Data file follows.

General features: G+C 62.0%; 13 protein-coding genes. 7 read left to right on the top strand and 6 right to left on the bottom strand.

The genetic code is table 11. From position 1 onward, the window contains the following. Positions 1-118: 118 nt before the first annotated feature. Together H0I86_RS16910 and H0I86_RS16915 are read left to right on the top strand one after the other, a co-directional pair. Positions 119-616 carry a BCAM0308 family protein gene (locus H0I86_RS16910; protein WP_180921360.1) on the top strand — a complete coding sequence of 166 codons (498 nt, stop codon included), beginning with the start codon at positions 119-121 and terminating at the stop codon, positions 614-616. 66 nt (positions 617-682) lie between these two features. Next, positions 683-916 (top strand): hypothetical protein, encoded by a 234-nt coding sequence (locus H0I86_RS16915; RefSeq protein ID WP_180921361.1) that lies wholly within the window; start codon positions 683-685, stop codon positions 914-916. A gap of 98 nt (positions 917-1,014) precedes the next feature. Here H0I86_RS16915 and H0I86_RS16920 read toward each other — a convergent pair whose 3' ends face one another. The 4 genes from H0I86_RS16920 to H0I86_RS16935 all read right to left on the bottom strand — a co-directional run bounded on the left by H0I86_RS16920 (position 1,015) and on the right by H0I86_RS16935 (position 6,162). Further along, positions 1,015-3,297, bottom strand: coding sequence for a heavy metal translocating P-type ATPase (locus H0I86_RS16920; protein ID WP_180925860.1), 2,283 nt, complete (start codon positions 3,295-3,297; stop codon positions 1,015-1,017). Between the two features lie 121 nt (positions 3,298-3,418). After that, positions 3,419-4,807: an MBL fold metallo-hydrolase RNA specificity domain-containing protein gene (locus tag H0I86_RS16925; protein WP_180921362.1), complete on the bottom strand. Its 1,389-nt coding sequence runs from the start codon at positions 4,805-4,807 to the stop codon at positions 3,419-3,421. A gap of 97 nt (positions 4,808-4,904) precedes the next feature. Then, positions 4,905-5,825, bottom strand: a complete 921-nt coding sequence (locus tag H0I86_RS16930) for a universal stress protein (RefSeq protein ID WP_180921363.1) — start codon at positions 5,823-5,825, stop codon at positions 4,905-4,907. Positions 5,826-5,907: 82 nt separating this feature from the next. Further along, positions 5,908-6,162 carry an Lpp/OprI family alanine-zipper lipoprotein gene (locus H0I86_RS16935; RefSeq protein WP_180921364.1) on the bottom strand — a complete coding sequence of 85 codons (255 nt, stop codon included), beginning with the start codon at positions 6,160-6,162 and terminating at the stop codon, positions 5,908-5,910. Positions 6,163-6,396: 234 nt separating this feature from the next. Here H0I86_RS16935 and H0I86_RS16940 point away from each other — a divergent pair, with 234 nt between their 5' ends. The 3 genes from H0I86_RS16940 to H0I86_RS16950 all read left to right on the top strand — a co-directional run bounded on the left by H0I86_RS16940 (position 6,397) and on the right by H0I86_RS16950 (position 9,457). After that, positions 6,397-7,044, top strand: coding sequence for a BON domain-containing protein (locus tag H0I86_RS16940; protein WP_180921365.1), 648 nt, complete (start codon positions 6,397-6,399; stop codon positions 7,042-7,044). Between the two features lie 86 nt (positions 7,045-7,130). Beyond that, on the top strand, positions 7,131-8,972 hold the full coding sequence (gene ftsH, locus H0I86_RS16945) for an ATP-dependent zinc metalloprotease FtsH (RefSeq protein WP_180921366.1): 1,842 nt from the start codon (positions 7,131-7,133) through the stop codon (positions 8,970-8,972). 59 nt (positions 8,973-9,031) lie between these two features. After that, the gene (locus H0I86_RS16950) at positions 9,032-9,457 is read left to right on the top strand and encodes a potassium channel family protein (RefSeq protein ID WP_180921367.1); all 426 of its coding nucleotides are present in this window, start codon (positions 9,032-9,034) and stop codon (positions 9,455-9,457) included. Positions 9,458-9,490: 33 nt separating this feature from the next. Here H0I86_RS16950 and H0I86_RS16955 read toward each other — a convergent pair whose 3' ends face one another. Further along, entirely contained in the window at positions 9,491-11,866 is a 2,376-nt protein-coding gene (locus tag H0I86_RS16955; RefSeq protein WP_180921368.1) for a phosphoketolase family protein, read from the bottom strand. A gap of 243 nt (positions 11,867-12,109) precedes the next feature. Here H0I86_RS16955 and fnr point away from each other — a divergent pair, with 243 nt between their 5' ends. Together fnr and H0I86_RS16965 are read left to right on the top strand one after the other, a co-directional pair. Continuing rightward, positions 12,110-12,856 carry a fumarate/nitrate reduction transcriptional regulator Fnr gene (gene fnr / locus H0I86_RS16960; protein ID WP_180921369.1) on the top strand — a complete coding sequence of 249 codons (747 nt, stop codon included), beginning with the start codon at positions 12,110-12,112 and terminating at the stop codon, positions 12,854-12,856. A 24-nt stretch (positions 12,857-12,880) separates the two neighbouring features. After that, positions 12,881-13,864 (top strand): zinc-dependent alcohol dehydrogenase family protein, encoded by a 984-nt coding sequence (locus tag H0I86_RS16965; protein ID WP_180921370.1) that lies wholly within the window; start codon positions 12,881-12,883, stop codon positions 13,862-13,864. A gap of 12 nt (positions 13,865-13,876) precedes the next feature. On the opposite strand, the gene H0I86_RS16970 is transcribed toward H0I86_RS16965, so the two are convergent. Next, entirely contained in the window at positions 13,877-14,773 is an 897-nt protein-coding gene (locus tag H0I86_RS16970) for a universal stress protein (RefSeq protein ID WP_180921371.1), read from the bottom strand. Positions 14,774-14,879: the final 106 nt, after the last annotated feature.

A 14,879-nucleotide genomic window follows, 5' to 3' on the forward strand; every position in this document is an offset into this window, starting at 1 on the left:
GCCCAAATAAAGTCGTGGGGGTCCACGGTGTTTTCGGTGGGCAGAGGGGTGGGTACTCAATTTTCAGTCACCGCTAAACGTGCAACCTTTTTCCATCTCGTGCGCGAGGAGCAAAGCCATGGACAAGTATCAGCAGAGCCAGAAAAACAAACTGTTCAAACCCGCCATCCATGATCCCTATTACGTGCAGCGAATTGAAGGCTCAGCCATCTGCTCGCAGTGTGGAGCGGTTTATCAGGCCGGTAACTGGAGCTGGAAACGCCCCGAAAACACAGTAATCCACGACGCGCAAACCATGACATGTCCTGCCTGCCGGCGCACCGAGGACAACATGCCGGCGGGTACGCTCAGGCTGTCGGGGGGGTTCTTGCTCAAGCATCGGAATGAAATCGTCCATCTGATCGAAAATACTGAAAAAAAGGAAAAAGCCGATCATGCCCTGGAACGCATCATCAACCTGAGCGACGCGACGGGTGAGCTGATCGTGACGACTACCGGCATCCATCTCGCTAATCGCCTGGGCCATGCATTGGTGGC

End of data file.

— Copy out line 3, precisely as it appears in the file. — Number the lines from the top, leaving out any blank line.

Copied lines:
A 14,879-nucleotide genomic window follows, 5' to 3' on the forward strand; every position in this document is an offset into this window, starting at 1 on the left: